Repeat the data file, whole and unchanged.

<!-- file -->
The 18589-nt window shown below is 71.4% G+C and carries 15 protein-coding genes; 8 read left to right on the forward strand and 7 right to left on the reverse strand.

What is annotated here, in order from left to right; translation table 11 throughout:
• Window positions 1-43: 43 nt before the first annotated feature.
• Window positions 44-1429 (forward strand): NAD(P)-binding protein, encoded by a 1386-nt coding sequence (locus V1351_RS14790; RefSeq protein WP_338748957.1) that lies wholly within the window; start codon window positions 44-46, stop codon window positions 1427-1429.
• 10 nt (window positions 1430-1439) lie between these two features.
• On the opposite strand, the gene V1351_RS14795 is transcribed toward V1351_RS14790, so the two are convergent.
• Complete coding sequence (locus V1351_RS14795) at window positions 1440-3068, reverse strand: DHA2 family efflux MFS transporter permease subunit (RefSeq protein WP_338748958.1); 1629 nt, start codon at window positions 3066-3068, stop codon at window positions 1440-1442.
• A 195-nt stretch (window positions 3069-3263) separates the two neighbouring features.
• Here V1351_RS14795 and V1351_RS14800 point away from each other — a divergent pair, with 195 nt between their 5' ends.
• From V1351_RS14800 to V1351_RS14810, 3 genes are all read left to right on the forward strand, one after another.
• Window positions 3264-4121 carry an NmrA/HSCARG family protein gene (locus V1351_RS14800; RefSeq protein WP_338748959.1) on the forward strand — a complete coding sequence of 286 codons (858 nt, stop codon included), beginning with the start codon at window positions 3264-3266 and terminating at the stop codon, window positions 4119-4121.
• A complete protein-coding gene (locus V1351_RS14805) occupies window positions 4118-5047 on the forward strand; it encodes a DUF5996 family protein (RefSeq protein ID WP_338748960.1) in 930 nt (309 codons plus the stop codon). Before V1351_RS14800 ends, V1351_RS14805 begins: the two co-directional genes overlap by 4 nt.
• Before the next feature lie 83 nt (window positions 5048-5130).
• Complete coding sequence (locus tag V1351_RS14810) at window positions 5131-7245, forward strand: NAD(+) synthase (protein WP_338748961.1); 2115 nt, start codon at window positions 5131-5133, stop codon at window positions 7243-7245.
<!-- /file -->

The 18589-nt window shown below is 71.4% G+C and carries 15 protein-coding genes; 8 read left to right on the forward strand and 7 right to left on the reverse strand.

What is annotated here, in order from left to right; translation table 11 throughout:
• Window positions 1-43: 43 nt before the first annotated feature.
• Window positions 44-1429 (forward strand): NAD(P)-binding protein, encoded by a 1386-nt coding sequence (locus V1351_RS14790; RefSeq protein WP_338748957.1) that lies wholly within the window; start codon window positions 44-46, stop codon window positions 1427-1429.
• 10 nt (window positions 1430-1439) lie between these two features.
• On the opposite strand, the gene V1351_RS14795 is transcribed toward V1351_RS14790, so the two are convergent.
• Complete coding sequence (locus V1351_RS14795) at window positions 1440-3068, reverse strand: DHA2 family efflux MFS transporter permease subunit (RefSeq protein WP_338748958.1); 1629 nt, start codon at window positions 3066-3068, stop codon at window positions 1440-1442.
• A 195-nt stretch (window positions 3069-3263) separates the two neighbouring features.
• Here V1351_RS14795 and V1351_RS14800 point away from each other — a divergent pair, with 195 nt between their 5' ends.
• From V1351_RS14800 to V1351_RS14810, 3 genes are all read left to right on the forward strand, one after another.
• Window positions 3264-4121 carry an NmrA/HSCARG family protein gene (locus V1351_RS14800; RefSeq protein WP_338748959.1) on the forward strand — a complete coding sequence of 286 codons (858 nt, stop codon included), beginning with the start codon at window positions 3264-3266 and terminating at the stop codon, window positions 4119-4121.
• A complete protein-coding gene (locus V1351_RS14805) occupies window positions 4118-5047 on the forward strand; it encodes a DUF5996 family protein (RefSeq protein ID WP_338748960.1) in 930 nt (309 codons plus the stop codon). Before V1351_RS14800 ends, V1351_RS14805 begins: the two co-directional genes overlap by 4 nt.
• Before the next feature lie 83 nt (window positions 5048-5130).
• Complete coding sequence (locus tag V1351_RS14810) at window positions 5131-7245, forward strand: NAD(+) synthase (protein WP_338748961.1); 2115 nt, start codon at window positions 5131-5133, stop codon at window positions 7243-7245.